Manny of Joburg’s Radium: ‘There’s only one of me, China — and I can’t franchise myself into pieces’
Manny Cabeleira is gone, and an era has ended in Joburg. The flamboyant saloon keeper made his mark as the proprietor of the Radium Beer Hall, scene of many memorable gigs, and will be sorely missed by a multitude of friends. One of them is writer Tom Learmont who wrote Manny into a composite novel called Radium Nights.
Tom Learmont had the immense luck to be born along with the Golden Age of Science Fiction — and grew up filled with the SF Sense of Wonder. Granny Learmont bought him his first copy of Astounding, the November 1946 issue, with a cover story by Theodore Sturgeon. Then came HG Wells and Edgar Rice Burroughs, who left the young lad permanently warped. Sometimes he sits and thinks about talking squids in outer space — and sometimes he just sits.
The Khalil family opened the Radium Tea Room in 1929, just north of the ‘kink’ in Louis Botha Avenue in Orange Grove. It did back-door business with black customers, selling them “white” liquor in defiance of South Africa’s racist laws. In 1942 the joint acquired a wine and malt licence and became a beer hall. New owner Joe Barbarovich installed the old teak bar, saved from the demolition of the Ferreirasdorp Hotel.
In 1922 the labour activist known as “Pick Handle Mary” had used this piece of furniture as a pulpit, as she delivered inflammatory speeches to striking miners. After a quiet few decades as a neighbourhood spit-and-sawdust men-only pub in Orange Grove, Joburg’s Italian borghetto, third owner Manny Cabeleira created a new Radium in 1986.
This flamboyant character had an unfailing instinct for marketing — and began to build the local pub into a world-famous watering hole. His first act was to welcome black and female customers, to hurry on the death of apartheid. He put in a restaurant with largely Portuguese cuisine.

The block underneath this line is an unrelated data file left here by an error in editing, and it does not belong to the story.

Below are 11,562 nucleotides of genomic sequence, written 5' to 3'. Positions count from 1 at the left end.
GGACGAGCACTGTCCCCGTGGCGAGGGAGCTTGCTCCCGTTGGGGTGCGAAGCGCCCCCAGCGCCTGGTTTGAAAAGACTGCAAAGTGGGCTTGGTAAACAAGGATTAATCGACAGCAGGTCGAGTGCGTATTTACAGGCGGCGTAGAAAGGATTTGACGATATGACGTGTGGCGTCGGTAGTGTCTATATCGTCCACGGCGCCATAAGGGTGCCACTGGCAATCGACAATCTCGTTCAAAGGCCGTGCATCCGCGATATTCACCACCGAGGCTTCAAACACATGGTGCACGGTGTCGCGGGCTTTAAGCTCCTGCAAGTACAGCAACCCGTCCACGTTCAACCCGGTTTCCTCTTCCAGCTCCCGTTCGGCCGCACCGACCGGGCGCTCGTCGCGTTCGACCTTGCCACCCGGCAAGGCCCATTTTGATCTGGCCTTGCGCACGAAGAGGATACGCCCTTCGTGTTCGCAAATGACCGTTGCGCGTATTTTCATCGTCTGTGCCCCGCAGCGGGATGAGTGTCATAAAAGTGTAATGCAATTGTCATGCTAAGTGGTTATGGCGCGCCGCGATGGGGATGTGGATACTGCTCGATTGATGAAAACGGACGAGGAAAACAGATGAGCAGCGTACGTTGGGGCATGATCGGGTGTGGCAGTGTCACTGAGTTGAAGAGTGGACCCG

Soon there was live jazz four nights a week, and a monthly Sunday blast by the Phat Brass Big Band. A unique atmosphere, food, music and Manny Cabeleira’s ebullient personality saw the famous and well-to-do dropping in for a genuine Joburg experience. The Radium is now a provincial heritage site, recommended by international guidebooks. When asked why he didn’t franchise his successful formula, Manny said, “There’s only one of me, China — and I can’t franchise myself into pieces.”
The following scenes from Radium Nights actually happened — starring an unforgettable character, Manny Cabeleira:
One quiet winter’s night at seven o’clock, an old red-rinsed lady in a brown coat, with an alert bird-like tilt to her head, sat against the wall, nursing a glass of white wine. Manny said, “Old Aunty May. She’s got a half-empty papsak of sweet white up the right sleeve of her coat. She comes in, orders one glass, then stays the whole night. She casually slides her glass below the bar in her left hand and tops it up from the papsak with a quick squeeze.”
Manny smiled. “Tjaaina — it’s winter, and she needs company more than the dop. It’s cold in her little bachelor flat, and she hates the TV. You can’t be hardegat all your life — but that’s between you and me, okay? Maybe somebody will buy her a drink and put a few cents in my pocket.”
On a Wednesday the week before payday, the sole lunchtime customer was Richard Branson, eating a steak. In the bar, four Antipodeans dressed like rugby fans were drinking draught beer, egged on by a tall man who ordered his mates to put another schooner away as fast as they could. On the fifth round, they were wandering in and out of the front door, conversing in flat hard vowels on the pavement.